Being Blown Away at Castlepoint

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The day was sunny, but cool. A strong wind was buffeting sand into our faces, so that it crunched when we closed our teeth together. And Andrea and Jamie were using the floormats from our rental car as make-shift sand sleds.

This last part, of course, was not going to plan. Other than a faceful of sand and a bit of uncontrollable laughter, my friends’ efforts to “sand surf” at Castlepoint were unfruitful.

Good thing we didn’t drive all the way from Wellington just for this.

Instead, we had woken early to make the 2 ½-hour drive across the bottom of New Zealand’s north island to visit the rock formations and sea cliffs known as Castlepoint.

As evidenced by the sand sledding attempt, the day leading up to our Castlepoint adventure had already been rife with silliness. I suppose it was largely my fault, as I had kicked things off by driving down the Wellington motorway with the parking brake still firmly in place on our rental car, as Jamie and Andrea nearly peed themselves with laughter. In my defense, they couldn’t figure out what was making the loud squealing sound, either.

After getting our car issues squared away, Jamie’s morning became torturous, as Andrea began taunting her with a questionable piece of something that had been found in her Subway sandwich. It looked like a bit of burnt cheese, but Andrea was insisting it was a chicken liver, and proceeded to try and touch Jamie’s face with it. Jamie ended up huddled on the floor of the front seat next to me as both of us cried — she out of fear, and me from laughter.

This was all taking place, of course, as I navigated the narrow, twisting road along the edges of the Rimutaka Range just outside of Wellington.

Somehow, we made it to Castlepoint in one piece, after cutting through the Wairarapa wine region with only a few “Don’t-make-me-turn-this-car-around” moments. What had already began as a fun day only got better when we finally came within sight of the coast.

Castlepoint was breathtaking.

Or perhaps it was only so because we had to hold our breaths in order to keep the sand out…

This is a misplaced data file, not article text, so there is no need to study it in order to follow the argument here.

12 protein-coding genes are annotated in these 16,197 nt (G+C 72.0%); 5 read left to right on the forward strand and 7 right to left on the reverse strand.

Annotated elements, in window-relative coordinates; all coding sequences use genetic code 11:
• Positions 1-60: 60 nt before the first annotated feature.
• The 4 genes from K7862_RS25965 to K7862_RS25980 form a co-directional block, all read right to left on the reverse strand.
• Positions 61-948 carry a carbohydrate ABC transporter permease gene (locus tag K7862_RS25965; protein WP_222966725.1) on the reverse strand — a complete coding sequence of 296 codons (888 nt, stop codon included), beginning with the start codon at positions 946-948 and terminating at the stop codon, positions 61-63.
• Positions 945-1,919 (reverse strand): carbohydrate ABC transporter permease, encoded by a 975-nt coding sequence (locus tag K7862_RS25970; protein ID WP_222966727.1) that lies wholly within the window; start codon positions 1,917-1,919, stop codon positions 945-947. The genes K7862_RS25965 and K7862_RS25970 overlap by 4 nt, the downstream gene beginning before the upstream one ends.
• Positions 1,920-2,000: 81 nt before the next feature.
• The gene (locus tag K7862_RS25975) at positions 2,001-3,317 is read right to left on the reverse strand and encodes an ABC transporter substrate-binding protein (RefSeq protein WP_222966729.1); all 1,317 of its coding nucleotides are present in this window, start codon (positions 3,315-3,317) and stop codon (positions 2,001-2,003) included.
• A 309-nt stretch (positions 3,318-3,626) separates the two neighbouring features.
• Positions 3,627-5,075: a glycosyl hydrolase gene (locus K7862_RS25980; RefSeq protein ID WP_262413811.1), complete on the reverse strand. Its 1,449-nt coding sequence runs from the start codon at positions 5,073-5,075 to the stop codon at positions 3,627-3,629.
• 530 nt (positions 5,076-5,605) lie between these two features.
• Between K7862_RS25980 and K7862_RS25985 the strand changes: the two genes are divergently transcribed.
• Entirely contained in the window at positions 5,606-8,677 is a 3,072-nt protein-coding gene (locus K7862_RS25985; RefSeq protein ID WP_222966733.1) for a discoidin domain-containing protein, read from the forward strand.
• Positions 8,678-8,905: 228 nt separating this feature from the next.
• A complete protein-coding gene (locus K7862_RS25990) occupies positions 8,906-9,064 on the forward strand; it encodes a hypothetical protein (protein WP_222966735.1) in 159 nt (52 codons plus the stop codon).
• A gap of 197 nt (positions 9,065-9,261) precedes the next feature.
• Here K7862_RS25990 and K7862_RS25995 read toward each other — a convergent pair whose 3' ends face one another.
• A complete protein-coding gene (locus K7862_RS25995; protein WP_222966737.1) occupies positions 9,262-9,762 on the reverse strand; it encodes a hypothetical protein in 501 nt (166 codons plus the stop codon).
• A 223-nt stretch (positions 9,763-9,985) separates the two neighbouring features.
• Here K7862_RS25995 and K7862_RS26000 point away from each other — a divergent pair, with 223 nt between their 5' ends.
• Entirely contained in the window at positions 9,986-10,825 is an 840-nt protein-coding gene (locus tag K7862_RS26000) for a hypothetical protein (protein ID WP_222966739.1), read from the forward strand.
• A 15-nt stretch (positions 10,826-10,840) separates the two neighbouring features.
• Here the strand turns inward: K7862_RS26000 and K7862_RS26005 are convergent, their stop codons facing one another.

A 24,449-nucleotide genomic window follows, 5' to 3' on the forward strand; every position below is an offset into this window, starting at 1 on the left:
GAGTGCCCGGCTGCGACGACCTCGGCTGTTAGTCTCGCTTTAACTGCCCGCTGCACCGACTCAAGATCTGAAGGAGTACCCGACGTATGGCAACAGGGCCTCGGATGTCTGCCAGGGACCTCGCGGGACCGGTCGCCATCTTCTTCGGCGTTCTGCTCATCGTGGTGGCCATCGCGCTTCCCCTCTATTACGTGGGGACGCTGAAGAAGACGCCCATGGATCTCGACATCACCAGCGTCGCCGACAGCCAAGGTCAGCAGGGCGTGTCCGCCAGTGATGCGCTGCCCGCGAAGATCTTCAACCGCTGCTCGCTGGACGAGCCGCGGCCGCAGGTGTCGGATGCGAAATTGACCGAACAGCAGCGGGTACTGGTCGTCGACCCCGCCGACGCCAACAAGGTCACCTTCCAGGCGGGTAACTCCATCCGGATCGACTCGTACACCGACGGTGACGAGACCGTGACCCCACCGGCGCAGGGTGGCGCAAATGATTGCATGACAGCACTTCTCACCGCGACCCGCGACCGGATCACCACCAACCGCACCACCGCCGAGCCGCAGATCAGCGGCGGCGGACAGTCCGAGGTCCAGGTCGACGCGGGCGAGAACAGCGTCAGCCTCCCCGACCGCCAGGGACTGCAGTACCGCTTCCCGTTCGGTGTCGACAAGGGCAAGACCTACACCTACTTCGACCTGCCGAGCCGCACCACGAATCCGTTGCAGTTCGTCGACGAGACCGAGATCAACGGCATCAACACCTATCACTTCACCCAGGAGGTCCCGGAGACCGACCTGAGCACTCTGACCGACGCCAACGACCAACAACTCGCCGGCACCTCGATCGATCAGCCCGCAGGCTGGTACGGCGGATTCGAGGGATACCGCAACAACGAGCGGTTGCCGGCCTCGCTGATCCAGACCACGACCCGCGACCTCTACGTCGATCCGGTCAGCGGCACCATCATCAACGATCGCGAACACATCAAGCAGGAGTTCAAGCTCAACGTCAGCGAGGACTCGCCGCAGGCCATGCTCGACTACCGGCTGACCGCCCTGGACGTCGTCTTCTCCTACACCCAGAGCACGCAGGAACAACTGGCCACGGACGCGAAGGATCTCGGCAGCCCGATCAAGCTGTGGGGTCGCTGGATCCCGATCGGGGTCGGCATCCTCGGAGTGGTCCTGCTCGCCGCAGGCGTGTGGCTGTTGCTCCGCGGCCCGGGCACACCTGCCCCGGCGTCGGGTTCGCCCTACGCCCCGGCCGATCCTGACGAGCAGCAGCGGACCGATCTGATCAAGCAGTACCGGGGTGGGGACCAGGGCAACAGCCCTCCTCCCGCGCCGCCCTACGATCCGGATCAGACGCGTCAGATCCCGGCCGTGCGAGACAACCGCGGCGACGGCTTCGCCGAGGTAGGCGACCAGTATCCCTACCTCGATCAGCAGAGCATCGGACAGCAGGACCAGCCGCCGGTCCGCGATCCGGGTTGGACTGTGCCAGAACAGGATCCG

After posing for photos with the lighthouse perched upon Castle Rock (the large stone formation jutting into the sea that Captain James Cook named centuries ago for its resemblance to a castle battlement), it was time to tackle Castlepoint itself.

This was where the floormat-sand-sledding came in, though the complete failure of the venture meant it only lasted about five minutes. Even if it had worked, however, I doubt we would have spent much time sliding down the small dunes. There was far too much to see!

We began at the lagoon, which was a brilliant turquoise color beneath the blue sky, but didn’t linger because of the sand collecting in our eyes and ears. We contemplated trying to walk out on the rock/reef that separated the lagoon from the sea, but decided to forego it in light of the gale-force winds that kept us walking bent-double.

Instead, we headed up into the cliffs, where at least we escaped the sand. The wind, however, would blow our hair around in funny ways for the rest of the afternoon. But, with the sorts of scenery we were surrounded by, this didn’t seem to bother us too much.

Once up in the cliffs, the silliness prevailed. Jamie and I discovered a high, slanted rock that jutted out over the water. We decided it looked like Pride Rock from “The Lion King,” and proceeded to take turns climbing it, pretending to hold up an imaginary Simba high above our heads.

Andrea and Jamie then climbed another large rock nearby, where they proceeded to sing — and dance to — “Macho Man.” Why this particular choice of song, I have no idea.

All the hijinks must have inspired us to be a little more adventurous than usual, however, because before we knew it, we were scooting along a rock ledge about four inches wide, hugging a sandstone cliff and trying not to look at the 15-foot drop below us.

While safety certainly isn’t a joke in New Zealand, many areas of the country – most in fact – are sort of “at-your-own-risk” ventures. Even twisty mountain roads lack guardrails. Maybe New Zealanders are simply smarter when it comes to safety. Maybe they’re just more badass than the rest of us. Either way, some of this sense of “I laugh in the face of danger” must have rubbed off on the three of us at Castlepoint.

After making it across the ledge, we found ourselves atop the cliffs at the head of Castle Rock, below the lighthouse. Here we had unlimited views of the white-capped South Pacific on one side, and the rolling green hills of New Zealand on the other. I couldn’t dream of a more perfect setting.